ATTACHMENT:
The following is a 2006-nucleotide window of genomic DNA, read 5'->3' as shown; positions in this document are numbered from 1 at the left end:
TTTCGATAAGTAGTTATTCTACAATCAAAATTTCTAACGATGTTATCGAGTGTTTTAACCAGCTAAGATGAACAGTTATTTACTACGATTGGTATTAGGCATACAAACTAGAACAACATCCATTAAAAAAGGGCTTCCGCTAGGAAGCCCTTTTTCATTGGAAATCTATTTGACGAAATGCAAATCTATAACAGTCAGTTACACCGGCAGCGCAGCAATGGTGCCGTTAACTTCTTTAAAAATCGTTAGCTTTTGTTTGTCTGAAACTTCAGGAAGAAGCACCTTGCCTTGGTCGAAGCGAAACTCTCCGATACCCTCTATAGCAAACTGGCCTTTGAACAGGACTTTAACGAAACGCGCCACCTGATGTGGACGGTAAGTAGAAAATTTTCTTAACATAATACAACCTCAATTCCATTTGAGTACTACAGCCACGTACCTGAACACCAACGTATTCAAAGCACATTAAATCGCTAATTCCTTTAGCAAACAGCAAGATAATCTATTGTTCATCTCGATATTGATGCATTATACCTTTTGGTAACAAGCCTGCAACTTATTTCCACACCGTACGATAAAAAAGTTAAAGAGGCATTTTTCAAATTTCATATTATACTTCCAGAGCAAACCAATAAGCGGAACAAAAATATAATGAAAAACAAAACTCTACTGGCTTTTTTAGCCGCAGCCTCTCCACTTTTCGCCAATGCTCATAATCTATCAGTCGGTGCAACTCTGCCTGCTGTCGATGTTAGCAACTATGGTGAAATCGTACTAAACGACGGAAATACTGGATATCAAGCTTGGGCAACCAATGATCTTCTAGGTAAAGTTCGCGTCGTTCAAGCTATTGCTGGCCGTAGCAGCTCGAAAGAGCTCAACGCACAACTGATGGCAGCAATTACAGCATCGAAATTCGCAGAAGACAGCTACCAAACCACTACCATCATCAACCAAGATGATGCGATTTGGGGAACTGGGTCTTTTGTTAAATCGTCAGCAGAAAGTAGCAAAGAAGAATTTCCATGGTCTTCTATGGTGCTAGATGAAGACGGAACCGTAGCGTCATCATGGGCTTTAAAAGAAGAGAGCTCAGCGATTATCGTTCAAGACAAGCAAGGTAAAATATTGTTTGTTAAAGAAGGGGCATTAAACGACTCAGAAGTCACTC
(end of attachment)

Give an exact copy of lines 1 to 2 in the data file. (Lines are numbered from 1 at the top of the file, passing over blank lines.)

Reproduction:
The following is a 2006-nucleotide window of genomic DNA, read 5'->3' as shown; positions in this document are numbered from 1 at the left end:
TTTCGATAAGTAGTTATTCTACAATCAAAATTTCTAACGATGTTATCGAGTGTTTTAACCAGCTAAGATGAACAGTTATTTACTACGATTGGTATTAGGCATACAAACTAGAACAACATCCATTAAAAAAGGGCTTCCGCTAGGAAGCCCTTTTTCATTGGAAATCTATTTGACGAAATGCAAATCTATAACAGTCAGTTACACCGGCAGCGCAGCAATGGTGCCGTTAACTTCTTTAAAAATCGTTAGCTTTTGTTTGTCTGAAACTTCAGGAAGAAGCACCTTGCCTTGGTCGAAGCGAAACTCTCCGATACCCTCTATAGCAAACTGGCCTTTGAACAGGACTTTAACGAAACGCGCCACCTGATGTGGACGGTAAGTAGAAAATTTTCTTAACATAATACAACCTCAATTCCATTTGAGTACTACAGCCACGTACCTGAACACCAACGTATTCAAAGCACATTAAATCGCTAATTCCTTTAGCAAACAGCAAGATAATCTATTGTTCATCTCGATATTGATGCATTATACCTTTTGGTAACAAGCCTGCAACTTATTTCCACACCGTACGATAAAAAAGTTAAAGAGGCATTTTTCAAATTTCATATTATACTTCCAGAGCAAACCAATAAGCGGAACAAAAATATAATGAAAAACAAAACTCTACTGGCTTTTTTAGCCGCAGCCTCTCCACTTTTCGCCAATGCTCATAATCTATCAGTCGGTGCAACTCTGCCTGCTGTCGATGTTAGCAACTATGGTGAAATCGTACTAAACGACGGAAATACTGGATATCAAGCTTGGGCAACCAATGATCTTCTAGGTAAAGTTCGCGTCGTTCAAGCTATTGCTGGCCGTAGCAGCTCGAAAGAGCTCAACGCACAACTGATGGCAGCAATTACAGCATCGAAATTCGCAGAAGACAGCTACCAAACCACTACCATCATCAACCAAGATGATGCGATTTGGGGAACTGGGTCTTTTGTTAAATCGTCAGCAGAAAGTAGCAAAGAAGAATTTCCATGGTCTTCTATGGTGCTAGATGAAGACGGAACCGTAGCGTCATCATGGGCTTTAAAAGAAGAGAGCTCAGCGATTATCGTTCAAGACAAGCAAGGTAAAATATTGTTTGTTAAAGAAGGGGCATTAAACGACTCAGAAGTCACTC